KENNEWICK (July 22, 2021) — The Washington Fraternal Order of Police (WAFOP) said today they support a request for a formal written legal opinion from the Washington State Attorney General regarding the implementation of ESHB 1310 and ESHB 1054, the use of force and police tactics bills approved in the 2021 legislative session. The support comes in response to decisions by some law enforcement executives to remove less-lethal weapons from service in response to ESHB 1310 and ESHB 1054.
“Our organization believes that the decision to remove from service less-lethal weapons greater than .50 caliber is an unwise overreaction to the legislation enacted in 2021 and ignores the overall context and legislative intent of lawmakers,” said Marco Monteblanco, president of the Washington Fraternal Order of Police. “While we can understand and appreciate law enforcement’s desire to bring additional attention, clarity and consideration to the laws adopted by the Legislature in 2021, we believe that elimination of these less-lethal weapons could have the opposite effect, compromising not only the safety of our officers, but also the public we serve. WAFOP worked closely with the Legislature on these bills, and believe we understand lawmakers’ intent and the context in which the bills were passed,” he said.
When read together, ESHB 1310 and ESHB 1054 reinforce what is common practice within the law enforcement profession, namely the use of the lowest level of force necessary in pursuit of the lawful purpose of our officers’ actions, Monteblanco said.
“It’s unfortunate that some in law enforcement are misinterpreting these laws, disregarding what we believe is clear legislative intent and are using these changes to politicize their implementation. This is a time for leadership and for those of us in law enforcement to get this right. Proper implementation of these bills is too important to do otherwise,” said Monteblanco.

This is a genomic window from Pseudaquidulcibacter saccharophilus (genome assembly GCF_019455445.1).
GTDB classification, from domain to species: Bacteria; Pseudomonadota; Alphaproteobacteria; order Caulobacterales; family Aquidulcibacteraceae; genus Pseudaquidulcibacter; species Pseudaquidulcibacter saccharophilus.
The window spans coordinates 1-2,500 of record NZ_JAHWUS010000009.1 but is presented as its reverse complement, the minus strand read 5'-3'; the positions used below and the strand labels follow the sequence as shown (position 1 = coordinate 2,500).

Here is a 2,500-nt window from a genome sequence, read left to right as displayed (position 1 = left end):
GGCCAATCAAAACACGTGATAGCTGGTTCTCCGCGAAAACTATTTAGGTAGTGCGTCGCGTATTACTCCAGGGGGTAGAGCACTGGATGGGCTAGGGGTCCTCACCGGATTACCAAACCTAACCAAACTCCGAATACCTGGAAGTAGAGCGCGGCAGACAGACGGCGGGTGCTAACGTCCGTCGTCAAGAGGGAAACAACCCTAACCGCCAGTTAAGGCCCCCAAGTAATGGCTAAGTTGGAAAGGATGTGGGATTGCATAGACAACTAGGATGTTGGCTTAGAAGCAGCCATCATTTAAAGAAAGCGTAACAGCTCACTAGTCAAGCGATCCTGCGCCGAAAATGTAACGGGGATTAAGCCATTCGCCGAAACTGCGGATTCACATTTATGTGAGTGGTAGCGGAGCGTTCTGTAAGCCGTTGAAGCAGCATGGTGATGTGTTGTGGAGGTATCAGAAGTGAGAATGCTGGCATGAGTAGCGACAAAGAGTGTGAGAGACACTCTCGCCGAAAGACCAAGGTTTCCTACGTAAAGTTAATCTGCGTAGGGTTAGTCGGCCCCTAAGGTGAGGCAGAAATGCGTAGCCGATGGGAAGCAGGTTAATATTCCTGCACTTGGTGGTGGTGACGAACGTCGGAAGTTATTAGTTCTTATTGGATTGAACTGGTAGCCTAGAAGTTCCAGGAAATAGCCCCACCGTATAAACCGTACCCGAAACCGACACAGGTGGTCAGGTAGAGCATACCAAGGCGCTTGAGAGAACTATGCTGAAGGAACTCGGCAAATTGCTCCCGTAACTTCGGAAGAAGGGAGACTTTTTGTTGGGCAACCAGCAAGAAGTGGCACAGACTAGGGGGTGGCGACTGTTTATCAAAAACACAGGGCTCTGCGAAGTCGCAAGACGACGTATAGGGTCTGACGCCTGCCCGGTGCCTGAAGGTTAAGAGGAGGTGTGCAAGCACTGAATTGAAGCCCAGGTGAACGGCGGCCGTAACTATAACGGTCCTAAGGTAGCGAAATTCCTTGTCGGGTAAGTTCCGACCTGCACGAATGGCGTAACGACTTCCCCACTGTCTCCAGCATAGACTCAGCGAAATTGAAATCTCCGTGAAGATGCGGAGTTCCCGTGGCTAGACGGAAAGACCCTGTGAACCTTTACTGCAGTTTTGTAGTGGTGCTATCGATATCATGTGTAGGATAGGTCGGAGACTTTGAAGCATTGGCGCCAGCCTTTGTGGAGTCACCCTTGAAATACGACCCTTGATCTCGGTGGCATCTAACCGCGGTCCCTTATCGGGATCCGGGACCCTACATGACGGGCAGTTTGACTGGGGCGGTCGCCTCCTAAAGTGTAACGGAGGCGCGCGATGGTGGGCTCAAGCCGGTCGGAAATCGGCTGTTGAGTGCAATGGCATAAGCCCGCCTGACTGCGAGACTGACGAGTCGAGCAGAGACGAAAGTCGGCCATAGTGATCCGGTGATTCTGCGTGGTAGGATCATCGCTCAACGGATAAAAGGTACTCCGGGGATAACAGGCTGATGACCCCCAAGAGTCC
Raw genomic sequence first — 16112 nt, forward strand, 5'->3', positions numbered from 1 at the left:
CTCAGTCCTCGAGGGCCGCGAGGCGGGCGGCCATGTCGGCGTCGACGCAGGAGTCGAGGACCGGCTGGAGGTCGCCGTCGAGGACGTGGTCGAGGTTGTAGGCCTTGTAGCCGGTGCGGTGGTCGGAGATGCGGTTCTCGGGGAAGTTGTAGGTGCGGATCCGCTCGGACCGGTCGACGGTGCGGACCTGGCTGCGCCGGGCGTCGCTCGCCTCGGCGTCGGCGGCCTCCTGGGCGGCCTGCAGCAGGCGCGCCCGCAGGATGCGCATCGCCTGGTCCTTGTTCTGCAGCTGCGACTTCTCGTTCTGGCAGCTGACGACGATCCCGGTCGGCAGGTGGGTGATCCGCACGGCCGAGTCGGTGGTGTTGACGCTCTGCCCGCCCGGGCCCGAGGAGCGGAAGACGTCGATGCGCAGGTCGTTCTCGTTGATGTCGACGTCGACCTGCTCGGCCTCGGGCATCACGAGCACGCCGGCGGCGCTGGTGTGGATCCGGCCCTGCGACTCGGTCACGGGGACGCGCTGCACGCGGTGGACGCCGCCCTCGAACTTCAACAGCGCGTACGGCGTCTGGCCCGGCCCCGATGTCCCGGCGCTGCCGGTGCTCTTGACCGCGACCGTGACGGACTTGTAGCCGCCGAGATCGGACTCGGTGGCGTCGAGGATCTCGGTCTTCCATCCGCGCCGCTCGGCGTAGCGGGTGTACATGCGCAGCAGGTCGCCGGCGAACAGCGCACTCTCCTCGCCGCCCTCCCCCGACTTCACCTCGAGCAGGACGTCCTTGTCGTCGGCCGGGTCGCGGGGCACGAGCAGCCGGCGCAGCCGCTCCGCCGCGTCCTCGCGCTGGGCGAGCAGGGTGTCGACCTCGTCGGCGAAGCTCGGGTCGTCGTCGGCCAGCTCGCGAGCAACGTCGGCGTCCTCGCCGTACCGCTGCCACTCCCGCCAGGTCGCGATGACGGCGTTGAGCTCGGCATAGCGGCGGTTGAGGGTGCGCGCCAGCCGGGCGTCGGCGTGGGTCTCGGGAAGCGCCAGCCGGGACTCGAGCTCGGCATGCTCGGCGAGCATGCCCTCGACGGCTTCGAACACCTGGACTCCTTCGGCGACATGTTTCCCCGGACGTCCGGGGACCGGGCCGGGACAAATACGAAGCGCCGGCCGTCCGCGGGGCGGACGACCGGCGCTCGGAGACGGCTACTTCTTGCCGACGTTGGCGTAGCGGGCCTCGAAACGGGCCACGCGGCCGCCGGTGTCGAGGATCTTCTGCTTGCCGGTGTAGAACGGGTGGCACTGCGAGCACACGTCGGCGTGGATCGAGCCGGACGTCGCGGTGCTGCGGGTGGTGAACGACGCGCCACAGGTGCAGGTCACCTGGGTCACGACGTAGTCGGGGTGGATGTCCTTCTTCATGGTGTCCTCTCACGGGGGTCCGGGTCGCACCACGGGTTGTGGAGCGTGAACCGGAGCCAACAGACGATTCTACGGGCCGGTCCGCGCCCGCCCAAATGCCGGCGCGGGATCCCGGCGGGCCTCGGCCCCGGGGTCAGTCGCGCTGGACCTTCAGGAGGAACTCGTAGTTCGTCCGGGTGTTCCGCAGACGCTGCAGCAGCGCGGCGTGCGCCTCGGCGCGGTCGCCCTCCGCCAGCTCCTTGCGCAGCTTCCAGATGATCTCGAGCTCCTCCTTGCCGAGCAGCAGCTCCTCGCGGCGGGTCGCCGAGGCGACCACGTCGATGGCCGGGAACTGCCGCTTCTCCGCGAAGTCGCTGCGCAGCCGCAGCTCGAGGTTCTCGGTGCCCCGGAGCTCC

What would help most right now is a formal written legal opinion from the Office of the Attorney General so that law enforcement and the community have a clear sense of how the new legislation is to be applied, he said. This would clarify lawmakers’ intent in adopting these measures and position the Legislature to remove any ambiguity about the bills in the 2022 session.
While ESBH 1054 includes language banning the use of firearms and ammunition of greater than .50 caliber, the Legislation goes on to discuss “military-grade” weapons and specifically mentions items such as rockets, missiles, and bayonets. Moreover, ESHB 1310 clearly states the Legislature’s intent that peace officers will use the least amount of physical force necessary to overcome actual resistance and proper de-escalation under the circumstances. It specifically lists “conducted energy weapons, devices that deploy oleoresin capsicum, batons, and beanbag rounds” as being among the desired “less-lethal alternatives.”
“Devices like bean bag or sponge rounds, although exceeding the .50 caliber metric, are clearly the type of less-lethal alternatives that lawmakers want to encourage. Without these tools, officers are left with only their firearms to respond in situations where de-escalation tactics are needed,” said Monteblanco. “Given this background and reading both bills together to give each its fullest effect, we believe that removal of these devices from the field will compromise the safety of officers and public alike, and that their removal should not be pursued,” he added.
“In the meantime, we encourage all law enforcement leaders to consider the legislative intent of these bills together and continue to authorize the use of these less-lethal alternatives in their departments.”